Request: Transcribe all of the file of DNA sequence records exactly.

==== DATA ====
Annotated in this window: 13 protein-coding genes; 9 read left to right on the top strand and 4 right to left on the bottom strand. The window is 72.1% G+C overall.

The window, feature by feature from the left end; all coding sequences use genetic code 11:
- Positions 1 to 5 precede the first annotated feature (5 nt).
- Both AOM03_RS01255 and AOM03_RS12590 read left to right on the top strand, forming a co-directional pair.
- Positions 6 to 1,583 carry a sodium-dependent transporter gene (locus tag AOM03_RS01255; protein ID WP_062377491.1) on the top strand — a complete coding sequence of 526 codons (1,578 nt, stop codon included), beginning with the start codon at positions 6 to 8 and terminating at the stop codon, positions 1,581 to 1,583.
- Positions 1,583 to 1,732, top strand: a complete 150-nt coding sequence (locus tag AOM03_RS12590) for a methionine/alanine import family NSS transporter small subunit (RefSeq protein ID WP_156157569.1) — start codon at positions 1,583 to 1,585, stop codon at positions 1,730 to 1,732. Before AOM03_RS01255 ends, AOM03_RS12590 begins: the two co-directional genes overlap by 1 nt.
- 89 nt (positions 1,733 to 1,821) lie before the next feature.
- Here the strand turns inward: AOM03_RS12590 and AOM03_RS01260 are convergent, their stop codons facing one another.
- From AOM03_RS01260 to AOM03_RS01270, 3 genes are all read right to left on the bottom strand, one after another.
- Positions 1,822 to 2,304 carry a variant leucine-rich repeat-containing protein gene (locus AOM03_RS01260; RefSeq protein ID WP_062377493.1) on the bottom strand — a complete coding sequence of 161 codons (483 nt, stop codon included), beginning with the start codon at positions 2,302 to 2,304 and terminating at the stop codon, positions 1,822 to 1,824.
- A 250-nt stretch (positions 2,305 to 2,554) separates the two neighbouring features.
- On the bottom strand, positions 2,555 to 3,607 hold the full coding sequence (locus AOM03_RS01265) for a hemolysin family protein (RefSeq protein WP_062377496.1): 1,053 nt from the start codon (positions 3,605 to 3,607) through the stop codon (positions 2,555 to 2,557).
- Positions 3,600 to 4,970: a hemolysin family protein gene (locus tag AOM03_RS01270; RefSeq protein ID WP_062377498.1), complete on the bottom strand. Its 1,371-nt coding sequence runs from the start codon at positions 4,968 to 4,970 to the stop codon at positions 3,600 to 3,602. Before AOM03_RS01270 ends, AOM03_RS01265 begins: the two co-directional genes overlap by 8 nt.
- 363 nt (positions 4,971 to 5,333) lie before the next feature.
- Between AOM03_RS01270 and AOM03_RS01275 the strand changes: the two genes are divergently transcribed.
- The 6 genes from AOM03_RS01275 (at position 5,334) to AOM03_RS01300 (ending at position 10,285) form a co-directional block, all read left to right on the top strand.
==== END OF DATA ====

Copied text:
Annotated in this window: 13 protein-coding genes; 9 read left to right on the top strand and 4 right to left on the bottom strand. The window is 72.1% G+C overall.

The window, feature by feature from the left end; all coding sequences use genetic code 11:
- Positions 1 to 5 precede the first annotated feature (5 nt).
- Both AOM03_RS01255 and AOM03_RS12590 read left to right on the top strand, forming a co-directional pair.
- Positions 6 to 1,583 carry a sodium-dependent transporter gene (locus tag AOM03_RS01255; protein ID WP_062377491.1) on the top strand — a complete coding sequence of 526 codons (1,578 nt, stop codon included), beginning with the start codon at positions 6 to 8 and terminating at the stop codon, positions 1,581 to 1,583.
- Positions 1,583 to 1,732, top strand: a complete 150-nt coding sequence (locus tag AOM03_RS12590) for a methionine/alanine import family NSS transporter small subunit (RefSeq protein ID WP_156157569.1) — start codon at positions 1,583 to 1,585, stop codon at positions 1,730 to 1,732. Before AOM03_RS01255 ends, AOM03_RS12590 begins: the two co-directional genes overlap by 1 nt.
- 89 nt (positions 1,733 to 1,821) lie before the next feature.
- Here the strand turns inward: AOM03_RS12590 and AOM03_RS01260 are convergent, their stop codons facing one another.
- From AOM03_RS01260 to AOM03_RS01270, 3 genes are all read right to left on the bottom strand, one after another.
- Positions 1,822 to 2,304 carry a variant leucine-rich repeat-containing protein gene (locus AOM03_RS01260; RefSeq protein ID WP_062377493.1) on the bottom strand — a complete coding sequence of 161 codons (483 nt, stop codon included), beginning with the start codon at positions 2,302 to 2,304 and terminating at the stop codon, positions 1,822 to 1,824.
- A 250-nt stretch (positions 2,305 to 2,554) separates the two neighbouring features.
- On the bottom strand, positions 2,555 to 3,607 hold the full coding sequence (locus AOM03_RS01265) for a hemolysin family protein (RefSeq protein WP_062377496.1): 1,053 nt from the start codon (positions 3,605 to 3,607) through the stop codon (positions 2,555 to 2,557).
- Positions 3,600 to 4,970: a hemolysin family protein gene (locus tag AOM03_RS01270; RefSeq protein ID WP_062377498.1), complete on the bottom strand. Its 1,371-nt coding sequence runs from the start codon at positions 4,968 to 4,970 to the stop codon at positions 3,600 to 3,602. Before AOM03_RS01270 ends, AOM03_RS01265 begins: the two co-directional genes overlap by 8 nt.
- 363 nt (positions 4,971 to 5,333) lie before the next feature.
- Between AOM03_RS01270 and AOM03_RS01275 the strand changes: the two genes are divergently transcribed.
- The 6 genes from AOM03_RS01275 (at position 5,334) to AOM03_RS01300 (ending at position 10,285) form a co-directional block, all read left to right on the top strand.